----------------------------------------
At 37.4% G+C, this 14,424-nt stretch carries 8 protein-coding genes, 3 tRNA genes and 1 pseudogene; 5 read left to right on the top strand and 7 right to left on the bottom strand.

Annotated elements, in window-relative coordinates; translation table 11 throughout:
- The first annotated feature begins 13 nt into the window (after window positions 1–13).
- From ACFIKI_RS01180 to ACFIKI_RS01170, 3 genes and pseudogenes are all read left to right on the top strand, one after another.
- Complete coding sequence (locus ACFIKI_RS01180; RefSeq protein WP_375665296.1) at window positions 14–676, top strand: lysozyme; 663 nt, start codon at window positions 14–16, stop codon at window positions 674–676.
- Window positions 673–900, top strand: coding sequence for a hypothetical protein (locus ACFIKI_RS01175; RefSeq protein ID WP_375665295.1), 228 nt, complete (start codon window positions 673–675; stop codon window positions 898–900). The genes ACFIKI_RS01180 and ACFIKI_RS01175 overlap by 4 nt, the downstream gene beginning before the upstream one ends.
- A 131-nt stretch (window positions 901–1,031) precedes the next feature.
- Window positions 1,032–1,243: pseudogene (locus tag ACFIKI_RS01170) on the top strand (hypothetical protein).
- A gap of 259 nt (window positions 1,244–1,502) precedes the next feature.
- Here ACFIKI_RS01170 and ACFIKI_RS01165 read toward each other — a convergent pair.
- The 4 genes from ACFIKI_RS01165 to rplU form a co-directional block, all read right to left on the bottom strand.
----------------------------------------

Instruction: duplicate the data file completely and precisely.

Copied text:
At 37.4% G+C, this 14,424-nt stretch carries 8 protein-coding genes, 3 tRNA genes and 1 pseudogene; 5 read left to right on the top strand and 7 right to left on the bottom strand.

Annotated elements, in window-relative coordinates; translation table 11 throughout:
- The first annotated feature begins 13 nt into the window (after window positions 1–13).
- From ACFIKI_RS01180 to ACFIKI_RS01170, 3 genes and pseudogenes are all read left to right on the top strand, one after another.
- Complete coding sequence (locus ACFIKI_RS01180; RefSeq protein WP_375665296.1) at window positions 14–676, top strand: lysozyme; 663 nt, start codon at window positions 14–16, stop codon at window positions 674–676.
- Window positions 673–900, top strand: coding sequence for a hypothetical protein (locus ACFIKI_RS01175; RefSeq protein ID WP_375665295.1), 228 nt, complete (start codon window positions 673–675; stop codon window positions 898–900). The genes ACFIKI_RS01180 and ACFIKI_RS01175 overlap by 4 nt, the downstream gene beginning before the upstream one ends.
- A 131-nt stretch (window positions 901–1,031) precedes the next feature.
- Window positions 1,032–1,243: pseudogene (locus tag ACFIKI_RS01170) on the top strand (hypothetical protein).
- A gap of 259 nt (window positions 1,244–1,502) precedes the next feature.
- Here ACFIKI_RS01170 and ACFIKI_RS01165 read toward each other — a convergent pair.
- The 4 genes from ACFIKI_RS01165 to rplU form a co-directional block, all read right to left on the bottom strand.